Have a good one and I will be back next week with a recipe for a delicious chocolatey treat.
As I have said several times in the past, there is a bizarre mystique that surrounds many baked goods causing people to believe that they are too difficult to make at home. The swiss roll is one item which has been given this reputation by nefarious rumours but is far simpler than you may imagine. They are surprisingly sturdy and once rolled, can be wrapped up in clingfilm or parchment paper and moved easily from one place to another without having to worry about them losing their shape.
The Great British Bake Off has helped bring swiss rolls back into fashion like so many other baked goods. The classic questions which arise when making a swiss roll are: how to prevent it from cracking? How to get a tight roll? I will address these one at a time but the answers are intrinsically linked as what both boil down to is how the cake batter is mixed.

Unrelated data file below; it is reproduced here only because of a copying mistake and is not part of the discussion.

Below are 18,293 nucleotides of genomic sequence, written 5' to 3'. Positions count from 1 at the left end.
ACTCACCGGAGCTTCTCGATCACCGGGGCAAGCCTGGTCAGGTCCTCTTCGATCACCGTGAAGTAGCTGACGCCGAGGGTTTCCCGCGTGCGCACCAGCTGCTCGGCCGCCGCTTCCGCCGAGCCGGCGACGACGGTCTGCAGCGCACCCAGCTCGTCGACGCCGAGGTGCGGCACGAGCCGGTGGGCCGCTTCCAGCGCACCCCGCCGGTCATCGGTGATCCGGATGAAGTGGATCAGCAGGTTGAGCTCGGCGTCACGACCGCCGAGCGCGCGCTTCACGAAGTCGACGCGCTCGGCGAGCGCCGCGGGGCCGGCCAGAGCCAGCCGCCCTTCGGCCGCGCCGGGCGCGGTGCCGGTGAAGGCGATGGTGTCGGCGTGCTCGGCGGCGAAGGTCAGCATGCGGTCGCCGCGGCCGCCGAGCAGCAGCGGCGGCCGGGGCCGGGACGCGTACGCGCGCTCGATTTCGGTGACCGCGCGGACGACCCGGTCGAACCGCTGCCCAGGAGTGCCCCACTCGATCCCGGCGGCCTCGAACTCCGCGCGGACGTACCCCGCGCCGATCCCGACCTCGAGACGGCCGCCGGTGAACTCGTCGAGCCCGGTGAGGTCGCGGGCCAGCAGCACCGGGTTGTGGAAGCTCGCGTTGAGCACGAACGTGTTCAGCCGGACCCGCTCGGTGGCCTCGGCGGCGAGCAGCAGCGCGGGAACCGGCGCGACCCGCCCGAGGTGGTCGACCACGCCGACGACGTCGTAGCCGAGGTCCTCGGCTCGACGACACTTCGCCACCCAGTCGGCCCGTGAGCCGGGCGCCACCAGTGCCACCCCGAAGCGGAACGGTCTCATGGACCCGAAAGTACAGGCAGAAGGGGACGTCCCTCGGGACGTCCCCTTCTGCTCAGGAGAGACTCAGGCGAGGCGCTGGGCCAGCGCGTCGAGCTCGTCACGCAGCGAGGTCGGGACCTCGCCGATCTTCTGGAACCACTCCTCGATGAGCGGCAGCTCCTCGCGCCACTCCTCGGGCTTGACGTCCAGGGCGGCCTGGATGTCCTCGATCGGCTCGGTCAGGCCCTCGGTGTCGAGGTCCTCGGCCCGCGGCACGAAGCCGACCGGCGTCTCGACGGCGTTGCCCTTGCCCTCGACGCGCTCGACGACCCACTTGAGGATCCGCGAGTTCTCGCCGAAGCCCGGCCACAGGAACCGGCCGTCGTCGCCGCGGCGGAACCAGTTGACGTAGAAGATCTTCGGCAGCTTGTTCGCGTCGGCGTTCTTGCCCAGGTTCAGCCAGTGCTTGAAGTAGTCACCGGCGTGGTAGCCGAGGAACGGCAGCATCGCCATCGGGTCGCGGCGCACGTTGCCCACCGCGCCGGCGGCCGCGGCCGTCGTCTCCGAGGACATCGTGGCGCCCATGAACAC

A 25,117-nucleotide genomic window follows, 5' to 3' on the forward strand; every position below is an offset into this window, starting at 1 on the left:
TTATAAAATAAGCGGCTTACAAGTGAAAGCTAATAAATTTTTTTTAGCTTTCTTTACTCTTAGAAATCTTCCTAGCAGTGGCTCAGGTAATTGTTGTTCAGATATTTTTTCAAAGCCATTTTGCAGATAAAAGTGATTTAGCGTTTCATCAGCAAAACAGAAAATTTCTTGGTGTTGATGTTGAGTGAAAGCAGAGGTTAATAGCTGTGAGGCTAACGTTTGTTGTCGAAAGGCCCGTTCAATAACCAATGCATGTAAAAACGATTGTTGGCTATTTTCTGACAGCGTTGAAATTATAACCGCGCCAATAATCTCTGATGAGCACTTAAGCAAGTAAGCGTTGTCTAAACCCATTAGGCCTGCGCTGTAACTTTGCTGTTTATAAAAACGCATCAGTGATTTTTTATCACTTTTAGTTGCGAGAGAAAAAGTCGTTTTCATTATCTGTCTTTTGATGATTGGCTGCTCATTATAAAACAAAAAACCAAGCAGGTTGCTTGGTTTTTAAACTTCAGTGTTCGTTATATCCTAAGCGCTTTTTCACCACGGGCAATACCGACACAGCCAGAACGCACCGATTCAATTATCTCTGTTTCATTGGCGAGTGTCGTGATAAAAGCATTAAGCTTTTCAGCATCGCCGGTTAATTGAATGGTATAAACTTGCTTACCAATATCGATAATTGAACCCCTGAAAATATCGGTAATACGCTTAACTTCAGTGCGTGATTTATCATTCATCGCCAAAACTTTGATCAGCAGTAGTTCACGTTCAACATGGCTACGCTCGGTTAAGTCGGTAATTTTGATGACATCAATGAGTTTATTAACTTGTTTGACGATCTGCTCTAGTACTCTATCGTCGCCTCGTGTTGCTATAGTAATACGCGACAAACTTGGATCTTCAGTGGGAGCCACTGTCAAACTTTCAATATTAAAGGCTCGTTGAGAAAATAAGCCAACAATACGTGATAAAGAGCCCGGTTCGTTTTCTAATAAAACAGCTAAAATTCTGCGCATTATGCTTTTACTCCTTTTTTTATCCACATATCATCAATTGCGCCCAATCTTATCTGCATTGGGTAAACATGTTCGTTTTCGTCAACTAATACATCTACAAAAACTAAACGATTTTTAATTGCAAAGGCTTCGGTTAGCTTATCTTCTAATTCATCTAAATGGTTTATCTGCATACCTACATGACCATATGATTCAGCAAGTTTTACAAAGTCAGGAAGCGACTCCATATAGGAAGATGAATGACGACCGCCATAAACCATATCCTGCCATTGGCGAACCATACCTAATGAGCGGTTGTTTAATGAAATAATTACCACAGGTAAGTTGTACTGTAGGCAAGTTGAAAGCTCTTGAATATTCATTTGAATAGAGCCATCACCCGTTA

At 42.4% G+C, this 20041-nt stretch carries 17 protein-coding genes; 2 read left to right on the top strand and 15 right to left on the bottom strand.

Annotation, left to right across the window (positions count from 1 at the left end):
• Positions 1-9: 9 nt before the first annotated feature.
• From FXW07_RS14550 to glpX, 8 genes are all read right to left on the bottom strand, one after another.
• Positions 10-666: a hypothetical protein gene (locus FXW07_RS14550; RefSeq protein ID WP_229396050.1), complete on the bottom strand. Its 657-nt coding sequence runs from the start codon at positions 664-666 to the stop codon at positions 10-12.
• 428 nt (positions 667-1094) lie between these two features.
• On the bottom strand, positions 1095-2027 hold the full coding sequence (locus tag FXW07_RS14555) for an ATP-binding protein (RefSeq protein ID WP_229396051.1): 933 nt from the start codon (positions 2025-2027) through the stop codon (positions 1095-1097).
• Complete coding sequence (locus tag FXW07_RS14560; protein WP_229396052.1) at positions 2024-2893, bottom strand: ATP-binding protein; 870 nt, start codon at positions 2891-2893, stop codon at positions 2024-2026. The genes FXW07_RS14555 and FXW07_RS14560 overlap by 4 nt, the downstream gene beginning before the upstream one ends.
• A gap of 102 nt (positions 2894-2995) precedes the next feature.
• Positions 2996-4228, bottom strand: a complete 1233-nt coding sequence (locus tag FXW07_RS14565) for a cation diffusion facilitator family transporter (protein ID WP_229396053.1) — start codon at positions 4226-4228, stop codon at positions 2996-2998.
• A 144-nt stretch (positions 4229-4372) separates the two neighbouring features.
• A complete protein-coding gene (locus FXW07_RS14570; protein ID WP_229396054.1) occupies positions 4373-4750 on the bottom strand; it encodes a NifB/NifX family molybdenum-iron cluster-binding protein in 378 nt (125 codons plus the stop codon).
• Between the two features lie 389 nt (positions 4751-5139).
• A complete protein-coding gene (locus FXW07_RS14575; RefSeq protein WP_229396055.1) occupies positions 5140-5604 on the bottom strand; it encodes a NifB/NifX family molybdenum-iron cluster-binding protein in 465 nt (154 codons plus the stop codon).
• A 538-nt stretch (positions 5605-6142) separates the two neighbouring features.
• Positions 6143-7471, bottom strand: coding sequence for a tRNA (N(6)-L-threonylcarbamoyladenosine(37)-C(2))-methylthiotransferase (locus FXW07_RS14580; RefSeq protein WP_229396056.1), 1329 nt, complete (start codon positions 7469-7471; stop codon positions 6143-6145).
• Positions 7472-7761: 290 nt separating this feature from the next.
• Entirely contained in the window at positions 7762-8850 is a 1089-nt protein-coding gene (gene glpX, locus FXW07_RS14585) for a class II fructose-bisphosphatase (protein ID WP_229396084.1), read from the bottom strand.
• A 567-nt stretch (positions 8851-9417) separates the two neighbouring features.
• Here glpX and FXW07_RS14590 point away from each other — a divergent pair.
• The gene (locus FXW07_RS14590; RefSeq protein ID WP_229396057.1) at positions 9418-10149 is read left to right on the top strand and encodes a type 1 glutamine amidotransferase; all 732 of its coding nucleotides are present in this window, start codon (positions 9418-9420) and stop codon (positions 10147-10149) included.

When it comes to preventing a swiss roll from cracking, each backer has their own method which they swear by. I have tried a couple of different methods and will give you my opinion on them, but please remember that everyone has their own way and I can only judge the techniques from the results that I have had. There first of three main methods that I have encountered regarding the prevention of cracking is the pre-roll. This involves rolling up the cake while it is still hot and very soft. You let the cake cool in the rolled position before unrolling it, applying the filling and then rerolling the cake. This is meant to cause the cake to ‘remember’ the rolled-up shape so when the filling has been added, it is easier to roll up again. I do not like this method and, truthfully, I have had the most disasters while using it. Why would you handle a fragile cake more than you need to? You are rolling/unrolling this cake three times more than if you wait for it to cool before filling and rolling. The second method involves cooling the cake flat, still in its tin, under a damp tea towel. The tea towel prevents too much of the steam from escaping but also stops it condensing and being reabsorbed into the cake leading to a soggy mess, as would happen if the cake were covered with a hard object. This method seems to work, but you may have to remoisten the tea towel if it dries out from the heat as you want to keep the cake in a humid environment. The final method involves adding a little water to the recipe or simple syrup to the finished cake. The additional moisture in the cake gives it more flexibility allowing for a tighter roll as the cake can bend more without breaking.